For Jen Marsh, the impetus to press plants began 10 years ago when she found a Boy Scout’s plant-pressing book in a steamer trunk that belonged to her grandmother.

Marsh doesn’t know who the Boy Scout was or why her grandmother had the book, but she appreciates the story it tells. Each faded brown paper page holds a pressed specimen, labeled in a child’s handwriting with the plant’s name and place where it was found.

“Some of them say they are ‘from our yard,’ and some of them are from places he must have visited,” Marsh says. “It tells a story of the place that the plants are associated with.”

On Saturday, April 22, Marsh, a historian and recreation coordinator at Dorris Ranch in Springfield, will lead a plant-pressing class.

Participants in the Willamalane Park & Recreation class will walk through Dorris Ranch and learn to identify native plants as well as invasive species that the park is seeking to eradicate. Marsh will help class participants identify native plants that grow plentifully and are OK to harvest, along with sensitive species they should leave alone.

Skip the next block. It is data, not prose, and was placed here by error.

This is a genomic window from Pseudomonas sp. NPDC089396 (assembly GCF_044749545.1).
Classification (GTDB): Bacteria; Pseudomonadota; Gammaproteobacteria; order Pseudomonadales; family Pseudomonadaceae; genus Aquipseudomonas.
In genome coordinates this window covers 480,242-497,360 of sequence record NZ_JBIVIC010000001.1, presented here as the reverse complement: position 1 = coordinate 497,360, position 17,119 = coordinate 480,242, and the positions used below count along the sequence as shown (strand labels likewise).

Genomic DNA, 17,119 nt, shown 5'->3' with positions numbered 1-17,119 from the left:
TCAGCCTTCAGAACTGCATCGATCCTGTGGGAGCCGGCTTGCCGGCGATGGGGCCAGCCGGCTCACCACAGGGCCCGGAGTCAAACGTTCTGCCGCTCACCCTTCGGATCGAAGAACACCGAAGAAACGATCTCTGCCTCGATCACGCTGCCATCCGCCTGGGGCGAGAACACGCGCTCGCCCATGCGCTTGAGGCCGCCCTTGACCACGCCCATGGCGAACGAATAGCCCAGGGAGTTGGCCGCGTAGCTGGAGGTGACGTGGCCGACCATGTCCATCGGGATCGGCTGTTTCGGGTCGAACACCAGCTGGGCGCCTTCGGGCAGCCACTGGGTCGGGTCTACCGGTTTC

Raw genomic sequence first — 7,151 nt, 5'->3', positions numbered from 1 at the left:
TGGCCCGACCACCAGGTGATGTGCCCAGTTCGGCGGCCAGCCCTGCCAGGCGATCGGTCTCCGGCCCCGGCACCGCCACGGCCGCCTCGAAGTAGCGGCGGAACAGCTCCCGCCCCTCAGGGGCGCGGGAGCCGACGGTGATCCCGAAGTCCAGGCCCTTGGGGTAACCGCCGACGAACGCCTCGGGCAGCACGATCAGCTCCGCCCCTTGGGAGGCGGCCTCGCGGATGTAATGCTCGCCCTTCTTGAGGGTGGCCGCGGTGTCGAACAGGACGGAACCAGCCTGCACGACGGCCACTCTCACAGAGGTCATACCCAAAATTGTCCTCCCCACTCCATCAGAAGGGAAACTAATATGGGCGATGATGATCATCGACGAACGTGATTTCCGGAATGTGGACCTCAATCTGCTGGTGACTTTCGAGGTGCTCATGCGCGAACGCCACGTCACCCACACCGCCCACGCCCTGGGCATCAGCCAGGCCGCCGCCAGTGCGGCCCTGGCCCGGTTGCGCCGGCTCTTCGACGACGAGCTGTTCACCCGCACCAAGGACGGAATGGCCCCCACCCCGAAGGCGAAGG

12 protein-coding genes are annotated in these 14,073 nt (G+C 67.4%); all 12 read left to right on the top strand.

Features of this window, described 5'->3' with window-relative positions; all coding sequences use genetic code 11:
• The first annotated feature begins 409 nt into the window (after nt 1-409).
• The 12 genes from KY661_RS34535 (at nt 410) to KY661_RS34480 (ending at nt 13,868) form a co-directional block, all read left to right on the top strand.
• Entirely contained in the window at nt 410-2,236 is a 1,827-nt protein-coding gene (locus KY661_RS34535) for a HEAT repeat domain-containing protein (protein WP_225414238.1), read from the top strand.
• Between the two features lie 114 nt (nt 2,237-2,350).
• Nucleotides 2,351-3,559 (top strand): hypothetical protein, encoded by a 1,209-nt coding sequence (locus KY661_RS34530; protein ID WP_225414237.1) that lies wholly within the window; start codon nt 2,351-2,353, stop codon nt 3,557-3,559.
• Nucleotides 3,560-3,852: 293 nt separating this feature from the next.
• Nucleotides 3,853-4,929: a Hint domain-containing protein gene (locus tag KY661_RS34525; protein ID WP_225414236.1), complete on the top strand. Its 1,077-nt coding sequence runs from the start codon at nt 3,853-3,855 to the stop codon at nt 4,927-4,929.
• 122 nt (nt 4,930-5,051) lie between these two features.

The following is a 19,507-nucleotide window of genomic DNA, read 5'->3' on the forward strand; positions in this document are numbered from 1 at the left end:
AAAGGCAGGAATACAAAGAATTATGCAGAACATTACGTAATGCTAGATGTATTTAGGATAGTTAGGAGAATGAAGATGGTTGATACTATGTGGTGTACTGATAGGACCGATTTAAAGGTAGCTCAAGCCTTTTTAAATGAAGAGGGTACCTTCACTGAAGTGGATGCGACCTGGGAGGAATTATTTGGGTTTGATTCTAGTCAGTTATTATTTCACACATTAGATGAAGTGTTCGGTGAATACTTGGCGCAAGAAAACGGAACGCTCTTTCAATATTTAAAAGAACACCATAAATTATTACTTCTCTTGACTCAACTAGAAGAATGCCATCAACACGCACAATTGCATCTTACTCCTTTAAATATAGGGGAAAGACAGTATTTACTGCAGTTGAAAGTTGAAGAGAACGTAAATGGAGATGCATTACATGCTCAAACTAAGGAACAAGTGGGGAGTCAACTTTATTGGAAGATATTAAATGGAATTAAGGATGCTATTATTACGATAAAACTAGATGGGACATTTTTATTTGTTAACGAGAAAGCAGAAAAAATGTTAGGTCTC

“We have a lot of Oregon grape, larkspur and false Solomon’s seal,” Marsh says. “But we wouldn’t pull fawn lilies or trillium.”

Gather the materials

The simplest plant pressing starts with fresh plant material. Fragile flowers and leaves that wouldn’t last once picked can be preserved by pressing.

Bulky flowers or cones, such as a Douglas fir cone or a daffodil bloom, can be sliced in half with a sharp X-Acto knife. The simplest presses are pieces of cardboard wrapped tightly…